On Stage GOD OF CARNAGE—See Wednesday. 7 p.m. $30 adult, $20 senior, $10 student. Liberty Theatre, 110 N. Main St., 208578-9122, companyoffools.org.
THE MEPHAM GROUP
SPEEDBUMP NEO-BURLESQUE ROAD TRIP—Exploding from Seattle’s red-hot neo-burlesque scene, daring teasers the Luminous Pariah, Paris Original, Randi Rascal and Wiggy Stardust are taking their show on the road. Advance tickets available online at brownpapertickets.com. See Picks, Page 14. 9 p.m. $15 door, $10 adv. Balcony Club, 150 N. Eighth St., Ste. 226, Boise, 208-336-1313, thebalconyclub.com.
BISTRO FEBRUARY WINE TASTINGS—Travel south of the equator in the sixth-annual February Wine Tastings. Brad Cowan of Idaho Wine Merchant will host this adventure. Includes wines and light hors d’oeuvres. Call 208-342-3456 or email info@ brickovenbistro.com for reservations as space is limited. 6-7:30 p.m. $15. Brick Oven Bistro, 801 N. Main St., Boise, 208-3423456, brickovenbistro.com. THIRD-ANNUAL SOUP TWEETUP—Fundraiser to beneﬁt the Women’s and Children’s Alliance. Enjoy soup from some of the valley’s best chefs. Silent auction of various items donated by local businesses. 4:30-8 p.m. $5 suggested donation. Berryhill & Co. Restaurant, 121 N. Ninth St., Boise, 208-387-3553, berryhillandco.com.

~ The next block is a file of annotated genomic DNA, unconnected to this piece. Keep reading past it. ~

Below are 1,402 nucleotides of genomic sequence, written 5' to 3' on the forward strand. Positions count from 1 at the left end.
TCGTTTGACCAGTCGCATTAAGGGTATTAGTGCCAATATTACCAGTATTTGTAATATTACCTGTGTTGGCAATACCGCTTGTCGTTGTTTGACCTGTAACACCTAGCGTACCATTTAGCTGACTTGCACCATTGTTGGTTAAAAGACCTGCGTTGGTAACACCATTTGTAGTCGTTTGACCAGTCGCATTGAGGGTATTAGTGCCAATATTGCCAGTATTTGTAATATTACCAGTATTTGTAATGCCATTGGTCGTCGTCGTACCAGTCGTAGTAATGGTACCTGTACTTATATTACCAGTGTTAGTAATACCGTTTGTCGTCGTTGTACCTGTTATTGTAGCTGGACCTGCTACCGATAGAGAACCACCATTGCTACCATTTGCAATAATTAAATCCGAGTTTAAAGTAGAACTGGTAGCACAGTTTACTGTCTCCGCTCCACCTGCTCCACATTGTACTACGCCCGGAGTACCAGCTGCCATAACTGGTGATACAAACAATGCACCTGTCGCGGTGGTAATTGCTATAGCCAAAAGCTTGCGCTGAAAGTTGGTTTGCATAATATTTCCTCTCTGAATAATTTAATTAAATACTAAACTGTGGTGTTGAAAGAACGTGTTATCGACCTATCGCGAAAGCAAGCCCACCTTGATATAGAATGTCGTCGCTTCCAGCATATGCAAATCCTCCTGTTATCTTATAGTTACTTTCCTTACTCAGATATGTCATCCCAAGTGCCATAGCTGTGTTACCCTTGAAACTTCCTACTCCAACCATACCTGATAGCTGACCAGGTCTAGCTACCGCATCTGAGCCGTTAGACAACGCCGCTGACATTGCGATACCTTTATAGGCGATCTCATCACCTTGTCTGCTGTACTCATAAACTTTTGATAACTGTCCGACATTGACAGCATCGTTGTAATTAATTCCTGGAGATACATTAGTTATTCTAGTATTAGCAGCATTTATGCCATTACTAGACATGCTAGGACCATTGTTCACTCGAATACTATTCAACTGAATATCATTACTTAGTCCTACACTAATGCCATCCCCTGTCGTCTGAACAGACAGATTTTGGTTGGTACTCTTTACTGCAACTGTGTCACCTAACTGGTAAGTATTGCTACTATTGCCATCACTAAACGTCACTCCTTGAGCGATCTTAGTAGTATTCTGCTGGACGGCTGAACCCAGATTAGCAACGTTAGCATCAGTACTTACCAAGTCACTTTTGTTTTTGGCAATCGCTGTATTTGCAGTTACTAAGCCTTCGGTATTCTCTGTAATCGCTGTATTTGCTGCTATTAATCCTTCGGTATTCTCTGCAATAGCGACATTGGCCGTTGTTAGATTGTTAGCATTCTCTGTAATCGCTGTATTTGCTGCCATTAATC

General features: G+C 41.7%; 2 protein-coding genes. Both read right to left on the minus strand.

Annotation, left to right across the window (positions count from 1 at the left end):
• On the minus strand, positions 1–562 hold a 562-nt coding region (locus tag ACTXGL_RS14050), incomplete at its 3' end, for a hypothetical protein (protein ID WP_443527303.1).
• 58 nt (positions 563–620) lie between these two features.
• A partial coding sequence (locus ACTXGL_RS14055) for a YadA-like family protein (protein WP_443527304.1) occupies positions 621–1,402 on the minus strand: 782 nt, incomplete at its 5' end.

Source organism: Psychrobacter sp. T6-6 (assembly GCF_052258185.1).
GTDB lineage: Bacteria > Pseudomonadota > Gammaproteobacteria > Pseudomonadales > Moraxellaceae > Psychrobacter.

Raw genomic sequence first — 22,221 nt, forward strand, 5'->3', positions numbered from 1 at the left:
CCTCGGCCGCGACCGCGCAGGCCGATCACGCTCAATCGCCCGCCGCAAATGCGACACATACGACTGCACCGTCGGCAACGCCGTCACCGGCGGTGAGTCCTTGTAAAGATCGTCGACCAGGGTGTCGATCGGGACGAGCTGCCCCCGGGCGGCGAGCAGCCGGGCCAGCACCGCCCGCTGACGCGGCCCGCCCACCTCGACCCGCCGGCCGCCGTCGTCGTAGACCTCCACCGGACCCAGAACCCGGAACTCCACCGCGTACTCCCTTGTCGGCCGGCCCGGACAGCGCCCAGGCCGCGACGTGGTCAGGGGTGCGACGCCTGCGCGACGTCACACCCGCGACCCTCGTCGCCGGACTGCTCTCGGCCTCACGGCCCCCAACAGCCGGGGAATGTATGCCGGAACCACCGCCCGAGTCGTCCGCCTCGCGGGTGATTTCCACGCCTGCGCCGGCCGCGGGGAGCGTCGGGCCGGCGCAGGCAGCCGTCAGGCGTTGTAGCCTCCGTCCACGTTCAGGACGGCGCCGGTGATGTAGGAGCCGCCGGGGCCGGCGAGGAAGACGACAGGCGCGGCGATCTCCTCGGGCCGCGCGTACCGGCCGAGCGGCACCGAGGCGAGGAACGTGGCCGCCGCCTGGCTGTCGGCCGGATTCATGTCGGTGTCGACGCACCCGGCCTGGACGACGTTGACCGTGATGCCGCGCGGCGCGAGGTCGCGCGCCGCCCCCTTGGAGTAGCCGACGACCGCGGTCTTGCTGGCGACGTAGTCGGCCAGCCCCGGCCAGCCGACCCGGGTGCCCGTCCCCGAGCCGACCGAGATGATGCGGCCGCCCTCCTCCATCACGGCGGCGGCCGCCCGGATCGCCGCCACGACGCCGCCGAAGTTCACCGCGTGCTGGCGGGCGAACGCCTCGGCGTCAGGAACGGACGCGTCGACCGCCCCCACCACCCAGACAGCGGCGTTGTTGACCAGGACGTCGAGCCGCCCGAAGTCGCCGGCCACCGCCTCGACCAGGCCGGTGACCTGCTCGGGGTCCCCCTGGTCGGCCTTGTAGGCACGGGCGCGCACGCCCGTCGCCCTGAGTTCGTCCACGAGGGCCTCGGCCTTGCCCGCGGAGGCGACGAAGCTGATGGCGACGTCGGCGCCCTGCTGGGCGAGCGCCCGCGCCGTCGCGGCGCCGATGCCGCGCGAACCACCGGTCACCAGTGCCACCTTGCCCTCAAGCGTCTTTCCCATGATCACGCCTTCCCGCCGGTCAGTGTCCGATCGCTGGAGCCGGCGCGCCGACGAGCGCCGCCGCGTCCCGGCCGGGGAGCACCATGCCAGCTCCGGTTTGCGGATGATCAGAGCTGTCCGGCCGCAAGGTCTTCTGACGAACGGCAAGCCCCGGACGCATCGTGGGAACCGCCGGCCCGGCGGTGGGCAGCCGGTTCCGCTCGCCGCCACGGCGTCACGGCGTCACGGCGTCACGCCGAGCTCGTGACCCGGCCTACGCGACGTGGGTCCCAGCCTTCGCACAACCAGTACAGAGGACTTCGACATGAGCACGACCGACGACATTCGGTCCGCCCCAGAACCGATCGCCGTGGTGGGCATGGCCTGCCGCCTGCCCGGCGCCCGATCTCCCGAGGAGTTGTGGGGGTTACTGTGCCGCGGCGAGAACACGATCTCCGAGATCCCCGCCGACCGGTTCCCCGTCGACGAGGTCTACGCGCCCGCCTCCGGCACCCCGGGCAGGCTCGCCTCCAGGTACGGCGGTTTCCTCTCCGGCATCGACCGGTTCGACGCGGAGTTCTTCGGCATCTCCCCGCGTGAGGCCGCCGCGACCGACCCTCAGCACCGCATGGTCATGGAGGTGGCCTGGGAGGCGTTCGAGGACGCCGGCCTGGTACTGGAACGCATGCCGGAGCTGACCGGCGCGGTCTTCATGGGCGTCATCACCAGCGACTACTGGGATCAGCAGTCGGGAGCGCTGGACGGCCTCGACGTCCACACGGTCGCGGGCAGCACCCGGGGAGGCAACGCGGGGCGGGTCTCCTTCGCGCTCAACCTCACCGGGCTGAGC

Workshops & Classes TREE PLANTING AND SELECTION WORKSHOP—Learn how to choose the trees that will work for your landscape and how to plant them to encourage healthy tree growth. For more information, call the Nampa Forestry ofﬁce at 208-468-5748 or visit nampaparks.org. In the Council chambers. 7-9 p.m. FREE. Nampa City Hall, 411 Third St. S., Nampa.